A humorous look at the companies that caught our eye, for better or worse, this week
Stella Jones (STAR)
Never mind e-commerce and electric cars. The big money is in utility poles and railway ties. Shares of Stella Jones – which makes these and other pressure-treated wood products – surged after sales rose 15 per cent and earnings a share jumped 34 per cent for the second quarter, crushing estimates. Higher prices for utility poles, accelerated maintenance by railways and strong home-improvement activity during the coronavirus pandemic all contributed to the results, which prompted the company to announce a buyback for up to three million shares. These results are Stella!
Canadian Tire (DOG)
“Hey, Gary the Canadian Tire guy here. You may have heard that we closed some of our stores for a while, which contributed to a $20-million quarterly loss. But our stores have all reopened and even in these difficult times, we’re working hard to bring you the same Canadian Tire experience you’ve grown accustomed to – the same bored-looking teenaged sales associates, the same folks with clipboards pushing Triangle Rewards cards and the same familiar but hard-to-place Canadian Tire smell. Welcome back, Canada!”
Walt Disney (STAR)
You’d think investors would have been upset to see Disney post a US$4.7-billion loss – the entertainment giant’s first quarter of red ink in nearly two decades. Nope. Even as Disney’s theme park and cinema revenues were clobbered by the pandemic, investors were heartened that the company’s Disney+ streaming service – launched in November – surpassed 60 million subscribers globally. Disney+ is such a hit that the company plans to take its next big-budget film, Mulan, directly to the service – for an additional fee of US$29.99. Way to kick the theatres when they’re down, Disney.
Take-Two Interactive Software (STAR)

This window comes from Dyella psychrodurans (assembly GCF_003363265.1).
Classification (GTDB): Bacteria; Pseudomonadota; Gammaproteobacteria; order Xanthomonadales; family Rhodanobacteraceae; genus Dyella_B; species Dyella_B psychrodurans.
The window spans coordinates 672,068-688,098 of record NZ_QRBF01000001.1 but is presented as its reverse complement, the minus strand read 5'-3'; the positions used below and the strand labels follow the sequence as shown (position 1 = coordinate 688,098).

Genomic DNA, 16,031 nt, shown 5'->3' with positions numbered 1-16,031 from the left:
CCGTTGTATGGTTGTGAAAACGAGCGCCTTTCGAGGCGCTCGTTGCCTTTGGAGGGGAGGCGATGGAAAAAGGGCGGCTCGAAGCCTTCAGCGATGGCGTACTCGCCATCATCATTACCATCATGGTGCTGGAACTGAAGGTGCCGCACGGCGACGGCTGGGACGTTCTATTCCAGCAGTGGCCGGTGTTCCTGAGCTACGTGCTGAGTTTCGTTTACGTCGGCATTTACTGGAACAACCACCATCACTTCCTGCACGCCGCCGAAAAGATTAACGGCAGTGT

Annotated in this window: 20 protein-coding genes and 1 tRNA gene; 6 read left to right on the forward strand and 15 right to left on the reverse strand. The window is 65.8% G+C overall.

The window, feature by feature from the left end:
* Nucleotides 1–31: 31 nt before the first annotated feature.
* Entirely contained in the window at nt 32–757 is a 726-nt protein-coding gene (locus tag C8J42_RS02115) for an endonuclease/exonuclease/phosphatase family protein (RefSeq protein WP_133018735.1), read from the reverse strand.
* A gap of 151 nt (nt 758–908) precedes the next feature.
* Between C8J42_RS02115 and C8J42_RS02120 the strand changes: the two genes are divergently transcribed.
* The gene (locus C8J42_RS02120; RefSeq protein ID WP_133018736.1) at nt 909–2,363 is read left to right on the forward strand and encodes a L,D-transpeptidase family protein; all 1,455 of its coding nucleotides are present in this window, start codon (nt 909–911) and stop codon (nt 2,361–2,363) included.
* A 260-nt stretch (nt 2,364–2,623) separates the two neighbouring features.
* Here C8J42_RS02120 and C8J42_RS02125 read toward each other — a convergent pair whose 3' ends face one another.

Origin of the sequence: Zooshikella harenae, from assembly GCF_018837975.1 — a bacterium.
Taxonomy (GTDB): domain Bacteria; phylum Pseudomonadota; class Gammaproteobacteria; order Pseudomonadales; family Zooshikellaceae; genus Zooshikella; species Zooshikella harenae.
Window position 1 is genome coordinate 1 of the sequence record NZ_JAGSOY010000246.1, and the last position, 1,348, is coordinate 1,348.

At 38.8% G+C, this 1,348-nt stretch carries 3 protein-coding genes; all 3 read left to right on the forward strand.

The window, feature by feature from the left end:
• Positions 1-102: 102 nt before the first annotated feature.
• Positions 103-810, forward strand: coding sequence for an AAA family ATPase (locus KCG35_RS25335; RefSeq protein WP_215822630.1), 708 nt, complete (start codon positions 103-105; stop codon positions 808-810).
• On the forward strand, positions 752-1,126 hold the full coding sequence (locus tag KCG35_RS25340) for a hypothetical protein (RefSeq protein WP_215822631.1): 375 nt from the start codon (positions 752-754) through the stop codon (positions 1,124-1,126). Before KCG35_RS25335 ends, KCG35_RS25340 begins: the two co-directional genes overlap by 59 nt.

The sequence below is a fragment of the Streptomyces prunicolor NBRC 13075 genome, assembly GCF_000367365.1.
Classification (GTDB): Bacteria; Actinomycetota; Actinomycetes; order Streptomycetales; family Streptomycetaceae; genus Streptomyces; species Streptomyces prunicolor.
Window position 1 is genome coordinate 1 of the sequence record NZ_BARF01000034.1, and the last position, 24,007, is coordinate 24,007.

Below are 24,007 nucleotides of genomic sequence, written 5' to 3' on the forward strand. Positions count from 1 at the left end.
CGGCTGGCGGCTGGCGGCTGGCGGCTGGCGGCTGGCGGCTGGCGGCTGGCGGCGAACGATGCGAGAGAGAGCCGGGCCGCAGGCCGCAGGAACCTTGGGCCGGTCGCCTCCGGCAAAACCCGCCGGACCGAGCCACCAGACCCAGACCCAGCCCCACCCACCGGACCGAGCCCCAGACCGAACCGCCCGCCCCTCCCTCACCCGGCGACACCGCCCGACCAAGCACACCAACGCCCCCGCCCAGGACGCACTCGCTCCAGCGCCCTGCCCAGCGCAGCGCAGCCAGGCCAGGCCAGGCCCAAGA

Whoever said crime doesn’t pay obviously isn’t a shareholder of Take-Two Interactive. The video game company behind Grand Theft Auto – in which characters commit robberies, kill innocent civilians and engage in random acts of torture – posted an 88-per-cent jump in earnings for the quarter ended June 30. With more gamers staying at home during the pandemic, Take-Two’s other titles including Red Dead Redemption and NBA 2K20 also brought in more users, which in turn boosted in-game purchases. With the stock up about 75 per cent from its March lows, investors don’t need to live a life of crime.
Restaurant Brands International (DOG)
There’s at least one bright side of the novel coronavirus: The drive-through lineups at Tims are shorter. Shares of Restaurant Brands slumped after the company posted a 25.1-per-cent drop in revenue for the second quarter as same-store sales cratered 29.3 per cent at Tim Hortons and fell 13.4 per cent at Burger King. The one bright spot was Popeyes Louisiana Kitchen, which reported same-store sales growth of 24.8 per cent owing to the popularity of its fried chicken sandwich. What Tim Hortons needs is its own hit product to generate buzz. Just not another maple-infused sausage breakfast thingy, please.
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